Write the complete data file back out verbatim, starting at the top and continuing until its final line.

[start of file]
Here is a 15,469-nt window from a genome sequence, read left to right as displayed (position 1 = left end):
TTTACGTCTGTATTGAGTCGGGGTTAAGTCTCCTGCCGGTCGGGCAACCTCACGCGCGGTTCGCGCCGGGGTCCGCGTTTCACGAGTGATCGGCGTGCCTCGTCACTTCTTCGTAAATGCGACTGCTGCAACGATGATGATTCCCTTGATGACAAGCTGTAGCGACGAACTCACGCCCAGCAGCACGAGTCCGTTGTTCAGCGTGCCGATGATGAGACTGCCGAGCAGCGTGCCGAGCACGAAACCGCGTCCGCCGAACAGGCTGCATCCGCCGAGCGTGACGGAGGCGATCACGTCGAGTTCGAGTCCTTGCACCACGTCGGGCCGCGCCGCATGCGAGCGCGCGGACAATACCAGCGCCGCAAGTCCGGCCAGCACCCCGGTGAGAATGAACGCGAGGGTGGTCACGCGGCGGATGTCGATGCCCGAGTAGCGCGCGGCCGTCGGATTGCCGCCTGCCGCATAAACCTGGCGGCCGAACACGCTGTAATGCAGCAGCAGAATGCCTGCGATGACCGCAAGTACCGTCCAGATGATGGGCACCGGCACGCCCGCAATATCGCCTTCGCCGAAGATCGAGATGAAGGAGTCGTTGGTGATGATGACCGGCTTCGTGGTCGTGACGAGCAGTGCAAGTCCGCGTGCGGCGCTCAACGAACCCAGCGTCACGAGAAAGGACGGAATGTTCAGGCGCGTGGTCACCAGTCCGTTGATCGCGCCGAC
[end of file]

Here is a 15,469-nt window from a genome sequence, read left to right as displayed (position 1 = left end):
TTTACGTCTGTATTGAGTCGGGGTTAAGTCTCCTGCCGGTCGGGCAACCTCACGCGCGGTTCGCGCCGGGGTCCGCGTTTCACGAGTGATCGGCGTGCCTCGTCACTTCTTCGTAAATGCGACTGCTGCAACGATGATGATTCCCTTGATGACAAGCTGTAGCGACGAACTCACGCCCAGCAGCACGAGTCCGTTGTTCAGCGTGCCGATGATGAGACTGCCGAGCAGCGTGCCGAGCACGAAACCGCGTCCGCCGAACAGGCTGCATCCGCCGAGCGTGACGGAGGCGATCACGTCGAGTTCGAGTCCTTGCACCACGTCGGGCCGCGCCGCATGCGAGCGCGCGGACAATACCAGCGCCGCAAGTCCGGCCAGCACCCCGGTGAGAATGAACGCGAGGGTGGTCACGCGGCGGATGTCGATGCCCGAGTAGCGCGCGGCCGTCGGATTGCCGCCTGCCGCATAAACCTGGCGGCCGAACACGCTGTAATGCAGCAGCAGAATGCCTGCGATGACCGCAAGTACCGTCCAGATGATGGGCACCGGCACGCCCGCAATATCGCCTTCGCCGAAGATCGAGATGAAGGAGTCGTTGGTGATGATGACCGGCTTCGTGGTCGTGACGAGCAGTGCAAGTCCGCGTGCGGCGCTCAACGAACCCAGCGTCACGAGAAAGGACGGAATGTTCAGGCGCGTGGTCACCAGTCCGTTGATCGCGCCGAC